Dienstag, 13. Juni 2017, 18:00 Uhr c.t.
Altes AKH/Hof 4/Seminarraum Arabica
The power of conscription and taxation is essential to the existence of a state. To be more specific, the authority to compel its people to contribute labor, wealth, or lives is one of the criteria that qualifies an entity as a state rather than something else. The reproduction of a state over time as an entity that transcends its individual participants depends on their collective assent to its exercise of this authority, which is inherently coercive. Who then accepts being coerced to contribute what? As a Sumerian proverb exhorts, “a free man cannot avoid corvée duty”. Those whom a given state may legitimately conscript cannot include subjects of another state, or of other men; it cannot include persons who categorically lack the capacity to consent or contribute, such as persons who are enslaved to others. The constitution of a governing power requires the force of arms more than it requires material sustenance, for wealth can be extracted from sources other than a state’s own subjects. So can labor, especially when one community has subjected another, as Sparta did the Helots. But only persons who belong to the state as its members – as citizens – can be called upon to fight for it (with rare institutionalized exceptions, paradigmatically exemplified by the Janissaries). Hence the regulation issued by the Hittite state for Išmerikka stipulated that “only free men, no slave or mercenary, may be sent to serve in the army”.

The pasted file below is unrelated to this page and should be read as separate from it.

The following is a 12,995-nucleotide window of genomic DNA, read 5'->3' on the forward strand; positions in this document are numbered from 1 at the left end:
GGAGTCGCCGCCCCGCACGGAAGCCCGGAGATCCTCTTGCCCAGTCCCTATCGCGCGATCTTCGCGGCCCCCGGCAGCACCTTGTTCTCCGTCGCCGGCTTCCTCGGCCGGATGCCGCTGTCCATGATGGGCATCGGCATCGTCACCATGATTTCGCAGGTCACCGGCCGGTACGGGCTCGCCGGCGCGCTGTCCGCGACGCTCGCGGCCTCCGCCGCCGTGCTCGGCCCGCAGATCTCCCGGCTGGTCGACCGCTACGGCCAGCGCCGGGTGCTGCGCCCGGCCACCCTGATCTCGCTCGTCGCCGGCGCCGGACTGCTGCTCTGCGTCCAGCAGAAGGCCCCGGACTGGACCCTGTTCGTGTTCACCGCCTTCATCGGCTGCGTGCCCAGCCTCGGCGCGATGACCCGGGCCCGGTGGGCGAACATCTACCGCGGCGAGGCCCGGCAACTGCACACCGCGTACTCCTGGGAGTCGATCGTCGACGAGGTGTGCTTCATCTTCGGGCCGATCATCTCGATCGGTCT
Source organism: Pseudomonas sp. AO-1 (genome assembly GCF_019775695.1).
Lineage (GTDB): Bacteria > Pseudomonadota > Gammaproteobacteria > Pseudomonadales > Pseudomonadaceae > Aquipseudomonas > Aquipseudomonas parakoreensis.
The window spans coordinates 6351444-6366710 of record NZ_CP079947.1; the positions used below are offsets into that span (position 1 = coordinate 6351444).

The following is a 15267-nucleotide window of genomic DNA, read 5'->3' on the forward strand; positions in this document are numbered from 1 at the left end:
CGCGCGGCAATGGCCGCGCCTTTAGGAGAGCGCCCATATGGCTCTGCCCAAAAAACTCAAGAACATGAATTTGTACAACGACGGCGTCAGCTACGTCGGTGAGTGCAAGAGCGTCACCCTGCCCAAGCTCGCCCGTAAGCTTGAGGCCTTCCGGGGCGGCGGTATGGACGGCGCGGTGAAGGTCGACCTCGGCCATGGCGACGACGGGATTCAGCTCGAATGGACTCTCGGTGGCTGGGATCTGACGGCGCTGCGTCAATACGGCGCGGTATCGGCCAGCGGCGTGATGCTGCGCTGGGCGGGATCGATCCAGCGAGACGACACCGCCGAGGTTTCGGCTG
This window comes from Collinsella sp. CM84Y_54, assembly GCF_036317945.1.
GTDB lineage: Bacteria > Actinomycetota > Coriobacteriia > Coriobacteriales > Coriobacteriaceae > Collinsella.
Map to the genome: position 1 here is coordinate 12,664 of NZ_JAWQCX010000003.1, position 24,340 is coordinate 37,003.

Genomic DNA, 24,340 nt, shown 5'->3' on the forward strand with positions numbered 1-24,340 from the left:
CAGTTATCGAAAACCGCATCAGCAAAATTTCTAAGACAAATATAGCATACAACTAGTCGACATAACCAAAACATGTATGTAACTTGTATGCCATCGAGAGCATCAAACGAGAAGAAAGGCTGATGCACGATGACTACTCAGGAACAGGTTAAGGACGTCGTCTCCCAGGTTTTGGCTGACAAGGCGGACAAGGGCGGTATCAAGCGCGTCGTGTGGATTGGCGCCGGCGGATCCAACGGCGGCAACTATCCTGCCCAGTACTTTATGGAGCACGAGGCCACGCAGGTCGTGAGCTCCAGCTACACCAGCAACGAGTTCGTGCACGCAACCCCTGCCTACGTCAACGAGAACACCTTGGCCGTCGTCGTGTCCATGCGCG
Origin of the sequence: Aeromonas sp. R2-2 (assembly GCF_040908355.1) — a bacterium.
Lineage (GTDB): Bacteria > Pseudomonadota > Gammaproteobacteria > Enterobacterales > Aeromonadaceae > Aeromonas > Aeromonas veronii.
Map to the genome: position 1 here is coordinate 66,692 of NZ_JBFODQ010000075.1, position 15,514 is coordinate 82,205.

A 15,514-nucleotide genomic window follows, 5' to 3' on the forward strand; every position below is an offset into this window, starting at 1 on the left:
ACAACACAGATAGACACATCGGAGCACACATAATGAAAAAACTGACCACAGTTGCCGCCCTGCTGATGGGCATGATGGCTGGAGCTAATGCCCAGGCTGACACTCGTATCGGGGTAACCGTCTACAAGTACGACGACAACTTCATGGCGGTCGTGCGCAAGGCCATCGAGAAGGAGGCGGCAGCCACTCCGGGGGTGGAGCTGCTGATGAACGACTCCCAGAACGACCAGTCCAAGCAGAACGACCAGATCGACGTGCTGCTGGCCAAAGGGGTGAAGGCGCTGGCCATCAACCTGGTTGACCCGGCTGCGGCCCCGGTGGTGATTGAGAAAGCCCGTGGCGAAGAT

Conscription for military and labor service is therefore the form of taxation most fundamental both to the state’s existence and to the relation between subject and state. What is more, inasmuch as the state cannot demand service from any but its own subjects, the duty to serve is predicated on the subject’s free status. The present paper will demonstrate this proposition on the basis of documents from Hatti, Emar, and Ugarit.